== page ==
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Budgeting in action: read ‘How to Turn Your Dreams into Reality’ and create three life goals

One of the biggest contributors to long-term happiness is feeling a sense of progress in life and having goals is by far the best way to achieve the happiness that so many of us desire. What do you love to do? What have you never done but would like to try? What do you dream about being possible for you?

 

Once you have your three goals we can then go about budgeting for them to make achieving them even more obtainable – a critical step that many goal setters skip!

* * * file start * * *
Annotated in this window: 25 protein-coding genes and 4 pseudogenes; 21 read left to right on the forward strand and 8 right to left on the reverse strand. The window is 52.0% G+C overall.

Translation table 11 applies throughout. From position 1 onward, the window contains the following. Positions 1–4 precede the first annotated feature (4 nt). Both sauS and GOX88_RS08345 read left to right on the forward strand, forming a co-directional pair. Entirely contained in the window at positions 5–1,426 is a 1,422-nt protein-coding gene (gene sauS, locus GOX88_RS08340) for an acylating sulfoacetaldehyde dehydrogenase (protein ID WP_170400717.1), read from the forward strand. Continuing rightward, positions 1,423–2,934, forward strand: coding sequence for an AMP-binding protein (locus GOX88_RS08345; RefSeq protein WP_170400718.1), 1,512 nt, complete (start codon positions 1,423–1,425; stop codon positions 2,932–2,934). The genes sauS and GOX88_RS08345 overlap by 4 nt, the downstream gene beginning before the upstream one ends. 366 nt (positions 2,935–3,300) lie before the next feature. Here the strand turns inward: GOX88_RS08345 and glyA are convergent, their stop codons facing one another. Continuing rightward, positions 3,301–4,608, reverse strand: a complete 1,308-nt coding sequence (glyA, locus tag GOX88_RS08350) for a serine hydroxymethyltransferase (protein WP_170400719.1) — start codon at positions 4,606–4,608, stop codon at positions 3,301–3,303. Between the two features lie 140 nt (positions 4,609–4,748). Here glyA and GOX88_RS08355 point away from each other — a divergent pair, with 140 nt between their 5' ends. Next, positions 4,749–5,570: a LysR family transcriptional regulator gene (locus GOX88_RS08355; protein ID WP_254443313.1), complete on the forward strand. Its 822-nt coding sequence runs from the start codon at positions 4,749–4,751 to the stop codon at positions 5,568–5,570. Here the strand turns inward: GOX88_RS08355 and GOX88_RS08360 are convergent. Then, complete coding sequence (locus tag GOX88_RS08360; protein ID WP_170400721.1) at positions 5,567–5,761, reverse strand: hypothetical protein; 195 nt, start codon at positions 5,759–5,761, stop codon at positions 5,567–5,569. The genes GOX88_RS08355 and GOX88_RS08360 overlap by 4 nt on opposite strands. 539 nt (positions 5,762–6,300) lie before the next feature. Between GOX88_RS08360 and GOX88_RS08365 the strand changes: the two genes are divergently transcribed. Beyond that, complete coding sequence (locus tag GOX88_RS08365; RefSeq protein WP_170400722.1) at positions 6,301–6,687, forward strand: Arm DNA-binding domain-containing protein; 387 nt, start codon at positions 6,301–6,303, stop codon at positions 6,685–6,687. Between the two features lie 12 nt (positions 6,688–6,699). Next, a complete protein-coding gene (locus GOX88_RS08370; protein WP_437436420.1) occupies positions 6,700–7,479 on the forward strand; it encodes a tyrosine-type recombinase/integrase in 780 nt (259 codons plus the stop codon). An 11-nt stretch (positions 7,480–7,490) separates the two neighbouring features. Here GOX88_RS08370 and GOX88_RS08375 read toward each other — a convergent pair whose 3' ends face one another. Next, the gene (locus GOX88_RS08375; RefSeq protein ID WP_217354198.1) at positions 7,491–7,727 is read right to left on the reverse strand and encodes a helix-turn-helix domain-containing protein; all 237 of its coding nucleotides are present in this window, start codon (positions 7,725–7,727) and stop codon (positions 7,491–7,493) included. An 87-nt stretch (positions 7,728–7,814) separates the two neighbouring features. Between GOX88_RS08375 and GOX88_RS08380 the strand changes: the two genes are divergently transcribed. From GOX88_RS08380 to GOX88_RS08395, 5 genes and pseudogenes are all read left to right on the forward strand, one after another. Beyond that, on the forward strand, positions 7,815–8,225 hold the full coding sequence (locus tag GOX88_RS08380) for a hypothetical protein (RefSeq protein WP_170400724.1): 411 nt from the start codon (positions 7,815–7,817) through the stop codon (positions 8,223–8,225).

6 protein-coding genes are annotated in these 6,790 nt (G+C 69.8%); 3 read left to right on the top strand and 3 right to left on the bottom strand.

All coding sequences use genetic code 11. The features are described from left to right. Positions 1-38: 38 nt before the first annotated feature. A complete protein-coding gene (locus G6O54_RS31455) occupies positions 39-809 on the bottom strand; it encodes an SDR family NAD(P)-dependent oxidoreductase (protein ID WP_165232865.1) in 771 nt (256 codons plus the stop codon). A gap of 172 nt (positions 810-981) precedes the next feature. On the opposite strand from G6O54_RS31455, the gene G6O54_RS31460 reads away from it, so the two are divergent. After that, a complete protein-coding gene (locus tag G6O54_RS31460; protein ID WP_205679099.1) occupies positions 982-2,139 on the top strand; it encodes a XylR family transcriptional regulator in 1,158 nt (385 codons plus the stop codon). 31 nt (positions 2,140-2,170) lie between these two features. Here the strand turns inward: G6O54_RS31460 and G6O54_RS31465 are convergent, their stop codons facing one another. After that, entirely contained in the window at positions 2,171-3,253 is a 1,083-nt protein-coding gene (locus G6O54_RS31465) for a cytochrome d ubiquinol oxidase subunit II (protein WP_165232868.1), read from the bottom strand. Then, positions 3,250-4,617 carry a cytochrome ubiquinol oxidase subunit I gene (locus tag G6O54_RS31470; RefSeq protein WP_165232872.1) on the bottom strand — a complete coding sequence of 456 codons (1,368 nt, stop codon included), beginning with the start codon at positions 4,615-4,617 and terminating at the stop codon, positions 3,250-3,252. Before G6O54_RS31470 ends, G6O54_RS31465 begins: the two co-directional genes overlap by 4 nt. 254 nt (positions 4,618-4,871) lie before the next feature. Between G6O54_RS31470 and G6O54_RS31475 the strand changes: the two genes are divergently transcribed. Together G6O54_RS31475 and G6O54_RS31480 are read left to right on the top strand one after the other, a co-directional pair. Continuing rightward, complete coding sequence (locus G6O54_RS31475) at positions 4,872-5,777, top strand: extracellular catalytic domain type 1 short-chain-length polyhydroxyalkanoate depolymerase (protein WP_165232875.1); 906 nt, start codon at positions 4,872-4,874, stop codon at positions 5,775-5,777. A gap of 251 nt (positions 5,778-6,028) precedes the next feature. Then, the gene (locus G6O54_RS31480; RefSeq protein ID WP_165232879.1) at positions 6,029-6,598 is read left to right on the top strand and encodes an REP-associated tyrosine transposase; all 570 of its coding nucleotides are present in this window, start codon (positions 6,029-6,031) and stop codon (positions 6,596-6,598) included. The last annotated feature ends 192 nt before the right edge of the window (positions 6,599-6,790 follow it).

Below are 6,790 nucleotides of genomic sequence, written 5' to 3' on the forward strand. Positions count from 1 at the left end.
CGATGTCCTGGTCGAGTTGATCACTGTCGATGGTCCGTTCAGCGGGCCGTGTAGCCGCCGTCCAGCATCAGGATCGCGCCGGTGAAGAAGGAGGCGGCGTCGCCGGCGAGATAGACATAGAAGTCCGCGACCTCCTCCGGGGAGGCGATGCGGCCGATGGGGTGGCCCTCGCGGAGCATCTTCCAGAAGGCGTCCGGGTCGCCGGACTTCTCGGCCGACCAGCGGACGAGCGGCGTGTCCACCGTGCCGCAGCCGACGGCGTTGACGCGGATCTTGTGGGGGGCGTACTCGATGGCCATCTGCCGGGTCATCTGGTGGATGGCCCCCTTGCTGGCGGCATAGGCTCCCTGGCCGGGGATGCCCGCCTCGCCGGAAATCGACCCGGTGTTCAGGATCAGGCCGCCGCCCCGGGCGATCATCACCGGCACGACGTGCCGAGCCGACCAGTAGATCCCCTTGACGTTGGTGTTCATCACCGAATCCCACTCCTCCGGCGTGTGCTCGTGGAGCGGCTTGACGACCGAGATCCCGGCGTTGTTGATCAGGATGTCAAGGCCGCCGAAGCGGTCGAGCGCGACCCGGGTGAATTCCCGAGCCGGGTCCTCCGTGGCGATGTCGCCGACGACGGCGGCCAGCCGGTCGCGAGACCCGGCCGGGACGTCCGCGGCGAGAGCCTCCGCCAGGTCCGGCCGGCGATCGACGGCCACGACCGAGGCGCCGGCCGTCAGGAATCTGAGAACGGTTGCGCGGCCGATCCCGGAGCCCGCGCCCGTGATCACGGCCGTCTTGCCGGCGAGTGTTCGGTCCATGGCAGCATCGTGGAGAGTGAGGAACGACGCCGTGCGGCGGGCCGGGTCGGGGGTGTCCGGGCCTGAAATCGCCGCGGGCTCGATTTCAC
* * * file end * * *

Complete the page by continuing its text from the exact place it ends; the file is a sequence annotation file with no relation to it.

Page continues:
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Why spending could be damaging your dreams; How to create a budget that supports your life goals Part Two

Photo courtesy of Shutterstock

Photo courtesy of Shutterstock

 

Last week we looked at how your spending could be damaging your dreams, this week we explore what to consider when creating a budget.

 

What you need to consider when doing your budget

 

There are many things you need to consider when creating a budget. Firstly you need to accommodate for the unexpected, such as what you would do if you lost your job. Do you have enough savings? Typically financial experts advise to save six months worth of living expenses to cover us for such an event.